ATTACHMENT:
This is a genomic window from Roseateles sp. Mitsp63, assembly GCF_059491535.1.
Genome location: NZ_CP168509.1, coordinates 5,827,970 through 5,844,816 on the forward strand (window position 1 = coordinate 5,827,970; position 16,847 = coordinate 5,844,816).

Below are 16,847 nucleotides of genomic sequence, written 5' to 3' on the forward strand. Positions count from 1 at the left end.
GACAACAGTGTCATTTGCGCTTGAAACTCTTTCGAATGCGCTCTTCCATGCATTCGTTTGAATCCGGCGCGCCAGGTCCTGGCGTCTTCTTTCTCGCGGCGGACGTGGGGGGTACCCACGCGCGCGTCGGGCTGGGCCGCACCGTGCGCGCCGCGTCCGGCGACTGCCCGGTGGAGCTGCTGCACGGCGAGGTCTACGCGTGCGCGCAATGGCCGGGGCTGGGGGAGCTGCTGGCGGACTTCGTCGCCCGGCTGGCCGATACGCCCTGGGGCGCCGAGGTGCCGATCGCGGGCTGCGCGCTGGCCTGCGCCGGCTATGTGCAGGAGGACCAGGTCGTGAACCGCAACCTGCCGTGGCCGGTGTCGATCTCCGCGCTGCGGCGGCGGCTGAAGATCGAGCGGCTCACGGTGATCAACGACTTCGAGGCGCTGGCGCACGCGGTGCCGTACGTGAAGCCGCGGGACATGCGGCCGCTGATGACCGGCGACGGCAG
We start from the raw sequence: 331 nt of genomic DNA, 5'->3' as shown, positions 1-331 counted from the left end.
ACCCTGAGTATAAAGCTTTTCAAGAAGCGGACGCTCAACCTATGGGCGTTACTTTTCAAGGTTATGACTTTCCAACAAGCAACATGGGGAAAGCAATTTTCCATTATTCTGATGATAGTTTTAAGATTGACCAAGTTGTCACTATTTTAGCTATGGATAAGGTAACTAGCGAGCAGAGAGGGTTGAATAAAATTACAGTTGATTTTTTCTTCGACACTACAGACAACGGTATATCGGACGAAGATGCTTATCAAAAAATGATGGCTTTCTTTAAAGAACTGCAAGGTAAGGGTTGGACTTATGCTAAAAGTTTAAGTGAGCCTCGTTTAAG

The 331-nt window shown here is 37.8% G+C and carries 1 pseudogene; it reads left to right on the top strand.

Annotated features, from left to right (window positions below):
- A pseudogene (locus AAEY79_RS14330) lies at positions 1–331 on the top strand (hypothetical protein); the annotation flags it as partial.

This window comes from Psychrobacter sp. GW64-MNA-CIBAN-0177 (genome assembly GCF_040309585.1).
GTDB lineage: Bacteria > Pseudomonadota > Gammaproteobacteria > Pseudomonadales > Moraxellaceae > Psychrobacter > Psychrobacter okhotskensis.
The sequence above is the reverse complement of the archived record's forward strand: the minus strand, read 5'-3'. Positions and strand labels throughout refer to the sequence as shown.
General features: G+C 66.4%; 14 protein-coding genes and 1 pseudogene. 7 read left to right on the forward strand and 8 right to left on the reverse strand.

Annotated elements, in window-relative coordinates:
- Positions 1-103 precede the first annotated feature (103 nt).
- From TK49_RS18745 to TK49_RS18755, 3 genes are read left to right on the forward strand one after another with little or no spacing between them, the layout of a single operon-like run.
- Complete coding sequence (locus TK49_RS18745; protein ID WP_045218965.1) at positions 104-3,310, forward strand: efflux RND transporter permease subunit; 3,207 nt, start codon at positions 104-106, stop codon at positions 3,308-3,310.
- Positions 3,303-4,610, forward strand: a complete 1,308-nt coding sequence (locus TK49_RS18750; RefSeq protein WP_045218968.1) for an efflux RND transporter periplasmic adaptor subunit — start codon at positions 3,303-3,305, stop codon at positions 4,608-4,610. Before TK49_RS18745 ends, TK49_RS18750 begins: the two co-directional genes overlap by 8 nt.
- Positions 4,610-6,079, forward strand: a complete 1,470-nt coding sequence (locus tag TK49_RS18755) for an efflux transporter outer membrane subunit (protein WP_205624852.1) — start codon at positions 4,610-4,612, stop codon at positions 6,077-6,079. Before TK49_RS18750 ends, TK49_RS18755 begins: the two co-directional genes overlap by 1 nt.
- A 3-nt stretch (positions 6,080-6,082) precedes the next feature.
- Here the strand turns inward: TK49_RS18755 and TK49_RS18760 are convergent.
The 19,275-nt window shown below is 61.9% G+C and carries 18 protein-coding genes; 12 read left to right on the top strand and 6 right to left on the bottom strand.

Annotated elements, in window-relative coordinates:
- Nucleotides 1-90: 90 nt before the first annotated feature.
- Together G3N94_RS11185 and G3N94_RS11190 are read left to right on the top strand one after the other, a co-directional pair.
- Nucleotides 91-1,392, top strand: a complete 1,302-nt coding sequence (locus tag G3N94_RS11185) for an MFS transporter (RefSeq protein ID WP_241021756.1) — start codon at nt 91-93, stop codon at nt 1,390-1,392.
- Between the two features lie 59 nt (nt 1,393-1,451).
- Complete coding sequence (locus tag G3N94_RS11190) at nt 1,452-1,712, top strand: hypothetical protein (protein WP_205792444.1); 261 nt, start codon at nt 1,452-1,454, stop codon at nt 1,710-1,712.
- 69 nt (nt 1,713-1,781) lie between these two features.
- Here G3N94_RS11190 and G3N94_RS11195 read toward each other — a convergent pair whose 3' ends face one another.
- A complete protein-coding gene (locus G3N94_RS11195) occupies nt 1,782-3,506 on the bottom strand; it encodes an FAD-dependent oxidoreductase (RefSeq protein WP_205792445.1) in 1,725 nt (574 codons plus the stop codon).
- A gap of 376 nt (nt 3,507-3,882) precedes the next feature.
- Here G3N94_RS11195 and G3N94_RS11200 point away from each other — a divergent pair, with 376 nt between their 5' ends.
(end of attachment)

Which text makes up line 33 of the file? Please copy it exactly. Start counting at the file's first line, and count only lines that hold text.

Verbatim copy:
- Here G3N94_RS11195 and G3N94_RS11200 point away from each other — a divergent pair, with 376 nt between their 5' ends.